In 1908, The Royal Commission on Historical Monuments for England were appointed to undertake a massive project to survey all the pre-1714 buildings, monuments and architectural features surviving in England at the time. The survey is of immense value as it recorded buildings that existed prior to the destruction inflicted by the Second World War and subsequent reconstruction and development. They cover many diverse items including buildings from manor houses to churches, castles and city cottages and include features such as fireplaces, bells, chests, ceiling decorations, doors and porches and effigies. The work of the surveyors was compiled into published volumes. There are three volumes for Herefordshire, which were first published in 1931: volume one covers the South West of the County, volume two covers the North West of the county and volume three covers the east of the county.

Unlike some counties, many of the buildings and features described still survive in Herefordshire. Hereford itself has the 17th Century Old House and the 15th Century Booth Hall and there is a Black and White trail around the north of the county where several of the villages, such as Dilwyn, are still predominantly still made up of Black and White Timbered Houses. There also several Iron Age Hill Forts around the county, such as those at Dinedor and Credenhill, which are described in detail in the volumes with diagrams. As many of the features have survived, the volumes form less of a record of what has been lost as in other counties. The inventories do however; still draw peoples’ attention to items that they perhaps know very well and maybe even walk past everyday without stopping to think about their history or significance. The inventories give detailed accounts of each parish with the monuments in it, highlighting those items of particular interest. They provide much background information to anybody wishing to visit these monuments, and in the case of churches for example, show plans of the churches and which parts of the churches date from which periods. The volumes also highlight features you may not otherwise necessarily see, such as capitals in the chancel arches in Garway and Rowlestone Churches. It is important that these features are described and people can appreciate them, when at the present time several churches and chapels have been made redundant and are difficult to access and others such as All Saints in Hereford now have Cafes in, which have dramatically changed their appearance inside. I am sure many developments have also taken place in some of the private homes that are described.

The area which has probably changed most is Hereford itself, and the volumes give information by street of all the pre-1714 buildings that existed at the time, many of which are no longer in existence and all of which there are brief histories given of.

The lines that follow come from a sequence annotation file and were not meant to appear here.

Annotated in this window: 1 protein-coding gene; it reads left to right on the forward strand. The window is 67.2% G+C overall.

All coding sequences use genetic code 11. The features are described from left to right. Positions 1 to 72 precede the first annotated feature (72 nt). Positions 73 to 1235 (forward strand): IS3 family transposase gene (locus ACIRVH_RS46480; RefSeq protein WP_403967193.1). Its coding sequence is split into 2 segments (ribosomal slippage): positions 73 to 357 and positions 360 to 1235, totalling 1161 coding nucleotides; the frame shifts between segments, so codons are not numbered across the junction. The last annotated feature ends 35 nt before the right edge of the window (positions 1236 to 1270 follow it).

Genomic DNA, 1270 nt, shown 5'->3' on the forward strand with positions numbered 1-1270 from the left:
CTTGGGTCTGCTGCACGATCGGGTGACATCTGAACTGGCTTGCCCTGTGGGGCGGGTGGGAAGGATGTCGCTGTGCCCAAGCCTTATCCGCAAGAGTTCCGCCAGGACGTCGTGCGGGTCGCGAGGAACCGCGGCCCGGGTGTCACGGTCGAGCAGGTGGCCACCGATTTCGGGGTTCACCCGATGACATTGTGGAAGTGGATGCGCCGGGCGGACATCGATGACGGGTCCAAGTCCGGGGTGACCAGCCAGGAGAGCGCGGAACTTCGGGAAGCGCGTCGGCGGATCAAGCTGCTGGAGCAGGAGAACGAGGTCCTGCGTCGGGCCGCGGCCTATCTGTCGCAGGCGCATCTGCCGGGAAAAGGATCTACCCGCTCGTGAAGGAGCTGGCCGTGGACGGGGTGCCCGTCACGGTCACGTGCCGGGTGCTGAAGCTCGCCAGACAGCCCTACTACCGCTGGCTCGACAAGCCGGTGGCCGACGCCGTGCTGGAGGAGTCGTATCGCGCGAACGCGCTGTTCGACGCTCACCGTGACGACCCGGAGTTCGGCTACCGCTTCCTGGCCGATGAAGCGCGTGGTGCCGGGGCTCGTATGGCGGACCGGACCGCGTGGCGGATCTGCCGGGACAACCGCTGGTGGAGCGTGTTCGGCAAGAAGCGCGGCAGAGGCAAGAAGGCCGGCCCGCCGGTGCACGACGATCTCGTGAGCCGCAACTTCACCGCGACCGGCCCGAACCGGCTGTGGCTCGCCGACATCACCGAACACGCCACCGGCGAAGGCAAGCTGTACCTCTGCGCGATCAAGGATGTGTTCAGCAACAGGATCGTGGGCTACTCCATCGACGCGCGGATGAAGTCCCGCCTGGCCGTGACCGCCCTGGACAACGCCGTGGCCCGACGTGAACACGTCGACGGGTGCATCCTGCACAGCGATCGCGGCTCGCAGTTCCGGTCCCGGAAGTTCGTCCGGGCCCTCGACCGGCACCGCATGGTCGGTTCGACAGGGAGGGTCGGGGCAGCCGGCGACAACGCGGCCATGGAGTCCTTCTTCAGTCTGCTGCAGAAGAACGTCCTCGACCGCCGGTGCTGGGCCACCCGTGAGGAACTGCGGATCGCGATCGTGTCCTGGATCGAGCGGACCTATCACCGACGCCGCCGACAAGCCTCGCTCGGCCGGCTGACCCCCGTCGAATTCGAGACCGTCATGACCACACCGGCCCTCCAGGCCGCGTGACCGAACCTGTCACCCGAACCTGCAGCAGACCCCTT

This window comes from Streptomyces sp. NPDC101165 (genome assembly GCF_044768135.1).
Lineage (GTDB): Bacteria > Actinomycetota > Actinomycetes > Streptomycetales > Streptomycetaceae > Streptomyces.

Much attention is paid to the features of Hereford Cathedral, but there are also detailed notes on Dore Abbey and Croft Castle and the Feathers Hotel and Market Hall in Ledbury all feature.

As a result, the volumes are a valuable resource for anybody studying local or architectural history in the county and it is of great benefit to have them made available online.

Richard Wade
Herefordshire Archive Service

Thursday, 7 February 2013

Thank You to Copyright Holders

BHO users may have noticed that we are gradually adding the inventory series of the Royal Commission on Historical Monuments of England. Since this is an architectural series there are, of course, many photographs and diagrams - totalling about 20,000 across the entire series. A large part of the work in digitising this series has been in determining who owns the copyright for each image and, where copyright needs to be cleared, contacting the relevant body or individual to ask their permission.

We have been very pleased that so many of the organisations we have contacted have willingly allowed us to use their copyrighted material. A few organisations did ask for a fee; when we explained that this we have no budget for paying for licences and that we are making the volumes free for all to use, in a continuation of the print project for which copyright was originally granted, a number then kindly waived fees for us. A few organisations were not able to waive fees and this means that where their images would have been displayed there will be a placeholder referring users to the printed volume.

We would like to thank all those organisations who have generously allowed us to use their images. Their public-spiritedness has meant that this rich resource of text and images will be available to anyone with an interest in English local history.

We are now in the process of trying to locate and contact individuals who may own copyright to certain images. We have published a list of them on this blog - if you know any of them please do contact us.

Finally we would like to give special thanks to Rachael Lazenby, who worked with us on the project as the Permissions Controller. Rachael worked through the 20,000 images with outstanding attention to detail and a rigorous methodology that made things very easy for the rest of the team. Because of the complexity of the process, Rachael has written a report laying out her approach to the project. This may well be useful to others, so we have placed Rachael's report on our institutional repository, from where anyone is welcome to download it.